If Ex Machina is a Turning Test Fantasy, I have to ask if it is man that fails the test by being unable to differentiate between a conceptual consciousness and an inanimate object simulating a conceptual consciousness?

The Pollock painting, No. 5, 1948, featured in the film, and the conversation that centered on it, makes me think of trying to unravel a tangled fishing line.

 

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2 hours ago, Steve Storck said:

If person A makes a claim that is without supporting evidence, and person B makes the opposite claim without supporting evidence, then they are both coming to irrational conclusions.  Person C that simply rejects the claim of person A is the only person that is being rational.  Is there any case where, without any evidence either way , when someone says that "X is true!" that someone can rationally say "X is false!"?

If you're talking about a purely arbitrary claim, where the claim itself cannot be evaluated by man's reason, then no, you can't rationally affirm or deny it. A claim must be checkable in order to be checked. If we say, "God exists," that is arbitrary. "God" is merely three letters bunched together. But if we say, "God is infinite," then that is false, because it violates the Law of Identity.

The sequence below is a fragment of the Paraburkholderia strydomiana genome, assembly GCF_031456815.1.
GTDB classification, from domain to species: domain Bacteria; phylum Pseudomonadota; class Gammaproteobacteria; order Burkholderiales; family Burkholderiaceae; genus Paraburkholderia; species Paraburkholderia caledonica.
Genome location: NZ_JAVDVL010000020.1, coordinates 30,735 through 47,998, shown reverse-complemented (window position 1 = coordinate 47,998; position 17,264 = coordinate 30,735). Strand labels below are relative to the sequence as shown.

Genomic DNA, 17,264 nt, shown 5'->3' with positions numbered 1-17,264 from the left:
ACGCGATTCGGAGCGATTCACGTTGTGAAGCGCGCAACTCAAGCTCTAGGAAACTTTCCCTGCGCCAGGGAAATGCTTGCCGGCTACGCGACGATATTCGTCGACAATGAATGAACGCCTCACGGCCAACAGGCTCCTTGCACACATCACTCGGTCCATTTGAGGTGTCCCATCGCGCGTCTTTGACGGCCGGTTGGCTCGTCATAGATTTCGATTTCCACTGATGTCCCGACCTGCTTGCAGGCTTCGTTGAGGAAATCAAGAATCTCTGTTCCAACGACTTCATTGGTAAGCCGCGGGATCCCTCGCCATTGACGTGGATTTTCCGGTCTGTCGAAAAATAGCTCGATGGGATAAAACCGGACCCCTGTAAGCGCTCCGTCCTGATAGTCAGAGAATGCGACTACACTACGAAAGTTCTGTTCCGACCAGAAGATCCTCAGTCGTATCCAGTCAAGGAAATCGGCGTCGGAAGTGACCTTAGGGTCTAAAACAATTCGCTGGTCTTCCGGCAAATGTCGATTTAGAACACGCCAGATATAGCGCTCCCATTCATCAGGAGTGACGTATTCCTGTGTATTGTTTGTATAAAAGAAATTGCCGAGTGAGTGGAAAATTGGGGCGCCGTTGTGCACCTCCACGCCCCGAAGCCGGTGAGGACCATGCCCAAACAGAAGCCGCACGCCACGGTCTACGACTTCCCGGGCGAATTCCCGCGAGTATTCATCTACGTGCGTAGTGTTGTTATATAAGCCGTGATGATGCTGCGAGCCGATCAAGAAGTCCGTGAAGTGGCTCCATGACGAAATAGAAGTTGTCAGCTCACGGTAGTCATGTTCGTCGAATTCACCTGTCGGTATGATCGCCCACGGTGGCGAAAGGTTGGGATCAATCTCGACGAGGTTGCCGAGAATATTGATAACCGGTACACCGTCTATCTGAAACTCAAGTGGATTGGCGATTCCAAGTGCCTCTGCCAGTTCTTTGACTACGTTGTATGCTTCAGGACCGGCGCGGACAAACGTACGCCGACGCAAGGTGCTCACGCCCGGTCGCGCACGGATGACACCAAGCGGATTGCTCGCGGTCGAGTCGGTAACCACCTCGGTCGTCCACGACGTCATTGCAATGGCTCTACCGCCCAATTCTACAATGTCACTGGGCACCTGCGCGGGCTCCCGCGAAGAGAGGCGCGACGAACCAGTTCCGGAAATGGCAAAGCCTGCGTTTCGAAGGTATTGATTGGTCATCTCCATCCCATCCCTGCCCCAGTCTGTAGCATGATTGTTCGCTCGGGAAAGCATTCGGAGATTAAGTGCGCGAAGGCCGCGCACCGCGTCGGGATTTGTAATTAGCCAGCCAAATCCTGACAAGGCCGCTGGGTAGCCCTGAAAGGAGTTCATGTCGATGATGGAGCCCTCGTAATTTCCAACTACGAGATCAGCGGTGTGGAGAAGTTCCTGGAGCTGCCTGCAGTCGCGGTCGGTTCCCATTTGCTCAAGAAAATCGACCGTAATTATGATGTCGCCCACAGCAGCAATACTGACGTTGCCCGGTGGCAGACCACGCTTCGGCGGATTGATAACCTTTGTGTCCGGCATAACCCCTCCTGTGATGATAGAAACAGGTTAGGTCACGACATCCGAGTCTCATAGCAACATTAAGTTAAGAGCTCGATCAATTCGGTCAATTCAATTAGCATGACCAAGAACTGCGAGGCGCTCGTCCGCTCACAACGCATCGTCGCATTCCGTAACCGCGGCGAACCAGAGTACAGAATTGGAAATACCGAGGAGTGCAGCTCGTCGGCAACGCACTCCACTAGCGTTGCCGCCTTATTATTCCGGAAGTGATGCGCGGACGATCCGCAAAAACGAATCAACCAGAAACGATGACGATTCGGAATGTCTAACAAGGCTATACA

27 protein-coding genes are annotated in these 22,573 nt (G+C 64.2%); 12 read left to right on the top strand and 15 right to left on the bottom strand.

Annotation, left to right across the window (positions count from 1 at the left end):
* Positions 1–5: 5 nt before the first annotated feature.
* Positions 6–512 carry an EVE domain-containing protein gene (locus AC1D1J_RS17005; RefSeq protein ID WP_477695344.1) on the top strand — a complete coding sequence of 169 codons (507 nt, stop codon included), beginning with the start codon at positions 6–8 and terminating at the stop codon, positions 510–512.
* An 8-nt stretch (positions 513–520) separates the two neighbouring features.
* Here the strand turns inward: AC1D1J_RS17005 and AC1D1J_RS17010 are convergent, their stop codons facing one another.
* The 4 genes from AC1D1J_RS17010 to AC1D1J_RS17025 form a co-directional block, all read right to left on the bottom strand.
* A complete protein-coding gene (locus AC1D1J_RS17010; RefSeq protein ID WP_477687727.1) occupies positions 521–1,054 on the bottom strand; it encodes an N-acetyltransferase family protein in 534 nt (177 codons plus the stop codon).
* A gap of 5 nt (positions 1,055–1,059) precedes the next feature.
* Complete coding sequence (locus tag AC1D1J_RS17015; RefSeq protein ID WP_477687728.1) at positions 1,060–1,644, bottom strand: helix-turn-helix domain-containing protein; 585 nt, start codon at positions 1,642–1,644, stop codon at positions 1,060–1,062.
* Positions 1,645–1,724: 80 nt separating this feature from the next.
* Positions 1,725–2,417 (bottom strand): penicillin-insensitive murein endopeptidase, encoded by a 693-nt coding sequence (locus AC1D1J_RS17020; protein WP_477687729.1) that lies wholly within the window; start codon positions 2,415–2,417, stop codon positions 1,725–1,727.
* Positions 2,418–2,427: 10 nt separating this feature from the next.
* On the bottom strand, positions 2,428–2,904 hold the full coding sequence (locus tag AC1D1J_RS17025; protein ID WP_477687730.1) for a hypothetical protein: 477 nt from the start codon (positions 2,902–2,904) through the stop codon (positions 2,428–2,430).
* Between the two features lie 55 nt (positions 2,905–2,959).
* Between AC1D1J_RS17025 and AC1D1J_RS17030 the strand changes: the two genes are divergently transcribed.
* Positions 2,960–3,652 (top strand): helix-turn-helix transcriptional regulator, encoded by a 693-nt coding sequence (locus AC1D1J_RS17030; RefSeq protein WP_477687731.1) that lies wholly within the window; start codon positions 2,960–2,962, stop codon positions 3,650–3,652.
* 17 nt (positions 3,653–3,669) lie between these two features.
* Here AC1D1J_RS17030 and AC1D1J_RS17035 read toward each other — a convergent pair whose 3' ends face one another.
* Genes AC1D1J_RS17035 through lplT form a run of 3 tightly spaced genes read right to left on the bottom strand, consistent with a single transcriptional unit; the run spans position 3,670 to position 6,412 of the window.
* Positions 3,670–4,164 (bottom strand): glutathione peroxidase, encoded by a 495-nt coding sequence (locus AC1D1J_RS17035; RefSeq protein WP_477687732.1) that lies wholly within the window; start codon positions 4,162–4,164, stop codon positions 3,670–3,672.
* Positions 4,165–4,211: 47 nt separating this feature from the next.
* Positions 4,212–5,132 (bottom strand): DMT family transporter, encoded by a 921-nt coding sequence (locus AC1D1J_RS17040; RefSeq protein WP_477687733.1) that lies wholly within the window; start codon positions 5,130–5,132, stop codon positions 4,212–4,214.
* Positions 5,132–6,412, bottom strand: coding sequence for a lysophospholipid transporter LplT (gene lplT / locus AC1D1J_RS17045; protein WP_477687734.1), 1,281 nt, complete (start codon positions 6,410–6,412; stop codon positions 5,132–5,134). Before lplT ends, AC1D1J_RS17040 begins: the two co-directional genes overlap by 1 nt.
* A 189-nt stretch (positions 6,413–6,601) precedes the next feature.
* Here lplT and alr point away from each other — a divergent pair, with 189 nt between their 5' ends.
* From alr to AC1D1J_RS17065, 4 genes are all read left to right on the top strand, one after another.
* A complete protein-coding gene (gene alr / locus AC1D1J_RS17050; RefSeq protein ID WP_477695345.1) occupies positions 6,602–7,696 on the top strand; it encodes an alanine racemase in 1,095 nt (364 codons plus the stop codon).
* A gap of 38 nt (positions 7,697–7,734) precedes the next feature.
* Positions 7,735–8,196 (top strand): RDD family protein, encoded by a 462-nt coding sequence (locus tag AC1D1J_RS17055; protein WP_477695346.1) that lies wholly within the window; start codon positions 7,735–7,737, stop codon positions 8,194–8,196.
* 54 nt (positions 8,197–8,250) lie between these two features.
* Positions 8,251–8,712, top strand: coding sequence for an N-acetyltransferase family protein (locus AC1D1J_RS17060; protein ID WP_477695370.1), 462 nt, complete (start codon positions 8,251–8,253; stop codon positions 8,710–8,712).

41 minutes ago, dream_weaver said:

If Ex Machina is a Turning Test Fantasy, I have to ask if it is man that fails the test by being unable to differentiate between a conceptual consciousness and an inanimate object simulating a conceptual consciousness?

That was a pretty cool movie. Though it was a little emotionalistic, using Ava's attractiveness to distract from more intellectual questions such as yours. In the end I don't know if it would matter very much if the consciousness were real or simulated, or whether we could tell the difference. More important to me would be a test for volition. I don't see a mere simulation ever achieving volition, which is another problem I have with the Matrix-world theory.

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On 10/25/2016 at 2:19 PM, epistemologue said:

If there's not some immaterial soul - not of a mystical variety, but some metaphysical identity - wouldn't that contradict the Objectivist belief in volition (among other things)?

What would an immaterial but non-mystical soul look like?